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Harper's Encyclopedia of United States History (ed. Benson Lossing), Democratic societies. (search)
Democratic societies. In imitation of the Jacobin clubs in Paris, members of The contrast. the Republican party, at about the time when Genet arrived from France, formed secret associations, which they called Democratic societies. Their ideas and feelings were almost wholly French, and a large proportion of their membership consisted of French people. They were disloyal to the government of the United States, and sought to control the politics of the Union. They seem to have been inspired with the fanaticism which at that time controlled France. They vigorously denounced and opposed Washington's proclamation of neutrality. The societies existed in various States, and first introduced the word Democrat into American politics. Many of the Republican party would not adopt the word, preferring the old name, until the combined opposition became known as the Democratic Republican party. The Democratic societies flourished for a while with great vigor. Their members were pledg
Harper's Encyclopedia of United States History (ed. Benson Lossing), Directory, French, (search)
Directory, French, The name given to the government of the French Republic, established by a constitution in August, 1795, framed by the moderate republican party after the fall of Robespierre and the end of the Reign of Terror. The executive directory consisted of five persons, who promulgated the laws, appointed the ministers, and had the management of military and naval affairs. They decided questions by a majority vote, and presided, by turns, three months each, the presiding member having the signature and the seal. During their terms of office none of them could have a personal command, or absent himself for more than five days from the place where the council held its sessions without its permission. The legislative power, under the constitution, was vested in two assemblies, the Council of Five Hundred and the Council of the Ancients, the former having the exclusive right of preparing laws for the consideration of the latter. The judicial authority was committed to el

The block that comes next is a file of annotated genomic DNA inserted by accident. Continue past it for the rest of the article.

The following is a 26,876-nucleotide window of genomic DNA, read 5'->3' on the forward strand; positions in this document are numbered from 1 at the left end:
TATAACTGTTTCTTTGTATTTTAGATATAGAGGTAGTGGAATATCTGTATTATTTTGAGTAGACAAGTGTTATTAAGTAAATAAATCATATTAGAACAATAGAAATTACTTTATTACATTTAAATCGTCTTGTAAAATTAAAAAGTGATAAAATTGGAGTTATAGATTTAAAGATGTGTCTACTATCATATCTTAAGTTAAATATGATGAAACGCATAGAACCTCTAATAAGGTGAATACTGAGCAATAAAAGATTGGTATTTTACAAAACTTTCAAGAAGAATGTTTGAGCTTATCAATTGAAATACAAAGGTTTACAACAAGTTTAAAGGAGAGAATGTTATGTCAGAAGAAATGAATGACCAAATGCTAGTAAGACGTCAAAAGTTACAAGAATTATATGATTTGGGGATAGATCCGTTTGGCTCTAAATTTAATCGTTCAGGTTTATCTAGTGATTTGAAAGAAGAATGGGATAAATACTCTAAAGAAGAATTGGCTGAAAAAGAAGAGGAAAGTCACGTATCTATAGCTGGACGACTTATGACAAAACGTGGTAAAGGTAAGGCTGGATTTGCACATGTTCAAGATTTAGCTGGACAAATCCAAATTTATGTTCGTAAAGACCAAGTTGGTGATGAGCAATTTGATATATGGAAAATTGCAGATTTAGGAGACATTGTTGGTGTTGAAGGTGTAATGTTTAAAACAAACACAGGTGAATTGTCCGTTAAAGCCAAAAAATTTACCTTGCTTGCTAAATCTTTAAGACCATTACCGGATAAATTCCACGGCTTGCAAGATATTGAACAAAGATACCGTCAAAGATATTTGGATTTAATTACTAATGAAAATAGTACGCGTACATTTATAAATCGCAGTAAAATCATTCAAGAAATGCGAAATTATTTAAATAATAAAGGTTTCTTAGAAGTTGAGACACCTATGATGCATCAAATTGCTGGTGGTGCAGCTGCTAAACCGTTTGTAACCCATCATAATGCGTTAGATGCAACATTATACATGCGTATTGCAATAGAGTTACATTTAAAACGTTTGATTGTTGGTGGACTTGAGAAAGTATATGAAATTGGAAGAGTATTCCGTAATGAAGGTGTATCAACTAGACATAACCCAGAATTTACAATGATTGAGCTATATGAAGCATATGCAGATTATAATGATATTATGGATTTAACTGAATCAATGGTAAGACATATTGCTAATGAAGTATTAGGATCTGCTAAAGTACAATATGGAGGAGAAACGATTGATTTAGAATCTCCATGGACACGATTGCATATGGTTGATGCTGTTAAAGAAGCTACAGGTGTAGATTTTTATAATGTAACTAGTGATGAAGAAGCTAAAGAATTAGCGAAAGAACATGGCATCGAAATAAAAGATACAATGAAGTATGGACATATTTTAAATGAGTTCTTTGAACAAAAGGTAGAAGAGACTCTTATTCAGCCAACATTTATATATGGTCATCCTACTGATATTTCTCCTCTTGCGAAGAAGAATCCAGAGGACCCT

Harper's Encyclopedia of United States History (ed. Benson Lossing), Elizabeth, Queen of England (search)
Elizabeth, Queen of England Born in Greenwich, Sept. 7, 1533; daughter of Henry VIII. and Anne Boleyn. Under the tuition of Roger Ascham she acquired much proficiency in classical learning, and before she was seventeen years of age she was mistress of the Latin, French, and Italian languages, and had read several works in Greek. By education she was attached to the Protestant Church, and was persecuted by her half-sister, Mary, who was a Roman Catholic. Elizabeth never married. When quite young her father negotiated for her nuptials with the son of Francis I. of France, but it failed. She flirted awhile with the ambitious Lord Seymour. In 1558 she declined an offer of marriage from Eric, King of Sweden, and also from Philip of Spain. Her sister Mary died Nov. 17, 1558, when Elizabeth was proclaimed Queen of England. With caution she proceeded to restore the Protestant religion to ascendency in her kingdom. Her reform began by ordering a large part of the church service
Harper's Encyclopedia of United States History (ed. Benson Lossing), Everett, Edward, 1794-1865 (search)
hour's hesitation should ensue in the advance of any portion of the entire army. Having assumed the chief command on the 28th, General Meade directed his left wing, under Reynolds, upon Emmettsburg, and his right upon New Windsor, leaving General French, with 11,000 men, to protect the Baltimore and Ohio Railroad, and convoy the public property from Harper's Ferry to Washington. Buford's cavalry was then at this place, and Kilpatrick's at Hanover, where he encountered and defeated the rear ating army, General Lee reached Williamsport in safety, and took up a strong position opposite to that place. General Meade necessarily pursued with the main army, by a flank movement, through Middletown, Turner's Pass having been secured by General French. Passing through the South Mountain, the Union army came up with that of the rebels on the 12th, and found it securely posted on the heights of Marsh Run. The position was reconnoitred, and preparation made for an attack on the 13th. The d